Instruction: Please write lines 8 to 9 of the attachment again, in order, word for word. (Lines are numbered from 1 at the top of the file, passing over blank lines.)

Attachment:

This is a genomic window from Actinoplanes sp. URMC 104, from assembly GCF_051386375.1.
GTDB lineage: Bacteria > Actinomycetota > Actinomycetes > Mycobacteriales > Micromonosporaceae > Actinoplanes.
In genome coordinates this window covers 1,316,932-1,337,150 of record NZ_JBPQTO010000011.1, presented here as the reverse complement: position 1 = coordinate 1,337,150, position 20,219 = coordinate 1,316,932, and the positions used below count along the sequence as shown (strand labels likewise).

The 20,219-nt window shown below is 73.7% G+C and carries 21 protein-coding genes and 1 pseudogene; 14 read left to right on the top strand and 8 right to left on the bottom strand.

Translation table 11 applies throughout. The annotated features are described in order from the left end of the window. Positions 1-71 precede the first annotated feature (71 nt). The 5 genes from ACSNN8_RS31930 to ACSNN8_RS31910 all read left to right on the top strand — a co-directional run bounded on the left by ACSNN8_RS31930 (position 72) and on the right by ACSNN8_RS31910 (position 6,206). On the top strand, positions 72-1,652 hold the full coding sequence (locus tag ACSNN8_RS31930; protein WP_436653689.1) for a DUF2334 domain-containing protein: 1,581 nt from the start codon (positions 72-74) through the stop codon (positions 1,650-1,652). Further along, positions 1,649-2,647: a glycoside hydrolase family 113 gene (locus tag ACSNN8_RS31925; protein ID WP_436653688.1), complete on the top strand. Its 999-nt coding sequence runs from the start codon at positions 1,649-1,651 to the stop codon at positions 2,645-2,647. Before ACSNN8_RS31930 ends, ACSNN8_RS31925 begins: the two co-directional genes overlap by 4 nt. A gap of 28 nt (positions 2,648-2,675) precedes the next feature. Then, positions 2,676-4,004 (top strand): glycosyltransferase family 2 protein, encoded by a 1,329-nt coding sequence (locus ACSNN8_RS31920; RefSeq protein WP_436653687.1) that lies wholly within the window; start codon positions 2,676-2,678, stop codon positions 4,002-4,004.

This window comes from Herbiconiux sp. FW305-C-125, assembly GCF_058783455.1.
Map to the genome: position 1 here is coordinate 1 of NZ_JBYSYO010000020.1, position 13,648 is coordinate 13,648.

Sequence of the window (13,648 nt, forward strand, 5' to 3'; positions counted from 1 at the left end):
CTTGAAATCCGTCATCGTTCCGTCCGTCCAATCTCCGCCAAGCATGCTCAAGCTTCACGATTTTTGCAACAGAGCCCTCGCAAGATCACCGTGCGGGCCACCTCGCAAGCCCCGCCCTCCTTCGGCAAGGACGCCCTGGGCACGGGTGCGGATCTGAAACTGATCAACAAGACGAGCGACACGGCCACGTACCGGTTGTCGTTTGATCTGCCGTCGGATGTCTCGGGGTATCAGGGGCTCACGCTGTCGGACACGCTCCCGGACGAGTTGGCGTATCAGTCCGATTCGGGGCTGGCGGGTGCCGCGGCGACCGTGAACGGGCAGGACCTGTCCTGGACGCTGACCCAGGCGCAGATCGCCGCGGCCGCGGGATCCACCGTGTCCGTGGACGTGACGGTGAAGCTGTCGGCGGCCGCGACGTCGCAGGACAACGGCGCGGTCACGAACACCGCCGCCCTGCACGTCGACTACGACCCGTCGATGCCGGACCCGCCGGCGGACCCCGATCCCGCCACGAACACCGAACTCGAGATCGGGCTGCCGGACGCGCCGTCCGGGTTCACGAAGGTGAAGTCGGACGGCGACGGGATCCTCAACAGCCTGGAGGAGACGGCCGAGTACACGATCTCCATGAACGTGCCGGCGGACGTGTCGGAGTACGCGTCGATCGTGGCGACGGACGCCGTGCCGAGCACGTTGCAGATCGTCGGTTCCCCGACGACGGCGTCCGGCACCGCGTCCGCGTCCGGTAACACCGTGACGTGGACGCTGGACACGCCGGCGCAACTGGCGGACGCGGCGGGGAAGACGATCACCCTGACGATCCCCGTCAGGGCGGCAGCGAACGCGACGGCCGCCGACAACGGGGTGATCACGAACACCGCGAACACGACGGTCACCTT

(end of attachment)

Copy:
Sequence of the window (13,648 nt, forward strand, 5' to 3'; positions counted from 1 at the left end):
CTTGAAATCCGTCATCGTTCCGTCCGTCCAATCTCCGCCAAGCATGCTCAAGCTTCACGATTTTTGCAACAGAGCCCTCGCAAGATCACCGTGCGGGCCACCTCGCAAGCCCCGCCCTCCTTCGGCAAGGACGCCCTGGGCACGGGTGCGGATCTGAAACTGATCAACAAGACGAGCGACACGGCCACGTACCGGTTGTCGTTTGATCTGCCGTCGGATGTCTCGGGGTATCAGGGGCTCACGCTGTCGGACACGCTCCCGGACGAGTTGGCGTATCAGTCCGATTCGGGGCTGGCGGGTGCCGCGGCGACCGTGAACGGGCAGGACCTGTCCTGGACGCTGACCCAGGCGCAGATCGCCGCGGCCGCGGGATCCACCGTGTCCGTGGACGTGACGGTGAAGCTGTCGGCGGCCGCGACGTCGCAGGACAACGGCGCGGTCACGAACACCGCCGCCCTGCACGTCGACTACGACCCGTCGATGCCGGACCCGCCGGCGGACCCCGATCCCGCCACGAACACCGAACTCGAGATCGGGCTGCCGGACGCGCCGTCCGGGTTCACGAAGGTGAAGTCGGACGGCGACGGGATCCTCAACAGCCTGGAGGAGACGGCCGAGTACACGATCTCCATGAACGTGCCGGCGGACGTGTCGGAGTACGCGTCGATCGTGGCGACGGACGCCGTGCCGAGCACGTTGCAGATCGTCGGTTCCCCGACGACGGCGTCCGGCACCGCGTCCGCGTCCGGTAACACCGTGACGTGGACGCTGGACACGCCGGCGCAACTGGCGGACGCGGCGGGGAAGACGATCACCCTGACGATCCCCGTCAGGGCGGCAGCGAACGCGACGGCCGCCGACAACGGGGTGATCACGAACACCGCGAACACGACGGTCACCTT